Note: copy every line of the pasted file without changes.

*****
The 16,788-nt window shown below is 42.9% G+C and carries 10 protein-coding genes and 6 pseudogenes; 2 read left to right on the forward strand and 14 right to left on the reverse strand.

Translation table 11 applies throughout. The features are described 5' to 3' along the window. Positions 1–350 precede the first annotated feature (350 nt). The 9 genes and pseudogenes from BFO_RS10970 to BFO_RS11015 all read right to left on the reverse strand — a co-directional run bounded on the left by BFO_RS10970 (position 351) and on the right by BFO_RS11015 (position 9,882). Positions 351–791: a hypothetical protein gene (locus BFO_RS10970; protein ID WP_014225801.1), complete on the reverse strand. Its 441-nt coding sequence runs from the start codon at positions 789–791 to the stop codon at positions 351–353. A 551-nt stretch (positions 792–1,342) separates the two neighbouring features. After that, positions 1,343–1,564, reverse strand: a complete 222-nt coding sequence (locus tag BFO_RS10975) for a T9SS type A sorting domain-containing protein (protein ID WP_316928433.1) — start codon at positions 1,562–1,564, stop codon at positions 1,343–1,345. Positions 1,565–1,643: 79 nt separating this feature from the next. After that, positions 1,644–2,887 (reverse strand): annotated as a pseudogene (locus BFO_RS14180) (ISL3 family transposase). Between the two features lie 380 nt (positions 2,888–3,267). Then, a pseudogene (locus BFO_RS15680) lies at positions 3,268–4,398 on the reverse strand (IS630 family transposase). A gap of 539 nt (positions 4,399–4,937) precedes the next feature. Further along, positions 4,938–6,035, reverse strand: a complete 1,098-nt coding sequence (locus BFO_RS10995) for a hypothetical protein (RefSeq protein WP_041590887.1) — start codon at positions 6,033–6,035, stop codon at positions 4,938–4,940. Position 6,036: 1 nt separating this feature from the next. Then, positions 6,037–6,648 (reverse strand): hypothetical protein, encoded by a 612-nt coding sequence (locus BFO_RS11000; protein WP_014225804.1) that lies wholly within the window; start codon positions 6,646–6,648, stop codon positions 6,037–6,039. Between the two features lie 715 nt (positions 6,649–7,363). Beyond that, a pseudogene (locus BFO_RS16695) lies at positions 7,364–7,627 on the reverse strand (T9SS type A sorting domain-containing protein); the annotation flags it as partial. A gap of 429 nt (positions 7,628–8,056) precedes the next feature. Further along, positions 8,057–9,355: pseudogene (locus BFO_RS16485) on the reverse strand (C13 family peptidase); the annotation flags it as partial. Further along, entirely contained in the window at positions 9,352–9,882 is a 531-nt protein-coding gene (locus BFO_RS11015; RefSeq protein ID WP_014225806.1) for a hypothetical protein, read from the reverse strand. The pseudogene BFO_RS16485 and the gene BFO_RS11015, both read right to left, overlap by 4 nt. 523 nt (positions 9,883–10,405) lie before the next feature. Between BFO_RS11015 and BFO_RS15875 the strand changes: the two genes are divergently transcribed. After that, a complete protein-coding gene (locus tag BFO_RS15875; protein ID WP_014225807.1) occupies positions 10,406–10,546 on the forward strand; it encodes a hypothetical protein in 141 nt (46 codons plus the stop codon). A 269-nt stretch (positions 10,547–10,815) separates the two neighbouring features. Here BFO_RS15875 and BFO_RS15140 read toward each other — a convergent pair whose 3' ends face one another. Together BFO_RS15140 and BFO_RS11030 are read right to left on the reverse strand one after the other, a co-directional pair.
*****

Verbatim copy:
The 16,788-nt window shown below is 42.9% G+C and carries 10 protein-coding genes and 6 pseudogenes; 2 read left to right on the forward strand and 14 right to left on the reverse strand.

Translation table 11 applies throughout. The features are described 5' to 3' along the window. Positions 1–350 precede the first annotated feature (350 nt). The 9 genes and pseudogenes from BFO_RS10970 to BFO_RS11015 all read right to left on the reverse strand — a co-directional run bounded on the left by BFO_RS10970 (position 351) and on the right by BFO_RS11015 (position 9,882). Positions 351–791: a hypothetical protein gene (locus BFO_RS10970; protein ID WP_014225801.1), complete on the reverse strand. Its 441-nt coding sequence runs from the start codon at positions 789–791 to the stop codon at positions 351–353. A 551-nt stretch (positions 792–1,342) separates the two neighbouring features. After that, positions 1,343–1,564, reverse strand: a complete 222-nt coding sequence (locus tag BFO_RS10975) for a T9SS type A sorting domain-containing protein (protein ID WP_316928433.1) — start codon at positions 1,562–1,564, stop codon at positions 1,343–1,345. Positions 1,565–1,643: 79 nt separating this feature from the next. After that, positions 1,644–2,887 (reverse strand): annotated as a pseudogene (locus BFO_RS14180) (ISL3 family transposase). Between the two features lie 380 nt (positions 2,888–3,267). Then, a pseudogene (locus BFO_RS15680) lies at positions 3,268–4,398 on the reverse strand (IS630 family transposase). A gap of 539 nt (positions 4,399–4,937) precedes the next feature. Further along, positions 4,938–6,035, reverse strand: a complete 1,098-nt coding sequence (locus BFO_RS10995) for a hypothetical protein (RefSeq protein WP_041590887.1) — start codon at positions 6,033–6,035, stop codon at positions 4,938–4,940. Position 6,036: 1 nt separating this feature from the next. Then, positions 6,037–6,648 (reverse strand): hypothetical protein, encoded by a 612-nt coding sequence (locus BFO_RS11000; protein WP_014225804.1) that lies wholly within the window; start codon positions 6,646–6,648, stop codon positions 6,037–6,039. Between the two features lie 715 nt (positions 6,649–7,363). Beyond that, a pseudogene (locus BFO_RS16695) lies at positions 7,364–7,627 on the reverse strand (T9SS type A sorting domain-containing protein); the annotation flags it as partial. A gap of 429 nt (positions 7,628–8,056) precedes the next feature. Further along, positions 8,057–9,355: pseudogene (locus BFO_RS16485) on the reverse strand (C13 family peptidase); the annotation flags it as partial. Further along, entirely contained in the window at positions 9,352–9,882 is a 531-nt protein-coding gene (locus BFO_RS11015; RefSeq protein ID WP_014225806.1) for a hypothetical protein, read from the reverse strand. The pseudogene BFO_RS16485 and the gene BFO_RS11015, both read right to left, overlap by 4 nt. 523 nt (positions 9,883–10,405) lie before the next feature. Between BFO_RS11015 and BFO_RS15875 the strand changes: the two genes are divergently transcribed. After that, a complete protein-coding gene (locus tag BFO_RS15875; protein ID WP_014225807.1) occupies positions 10,406–10,546 on the forward strand; it encodes a hypothetical protein in 141 nt (46 codons plus the stop codon). A 269-nt stretch (positions 10,547–10,815) separates the two neighbouring features. Here BFO_RS15875 and BFO_RS15140 read toward each other — a convergent pair whose 3' ends face one another. Together BFO_RS15140 and BFO_RS11030 are read right to left on the reverse strand one after the other, a co-directional pair.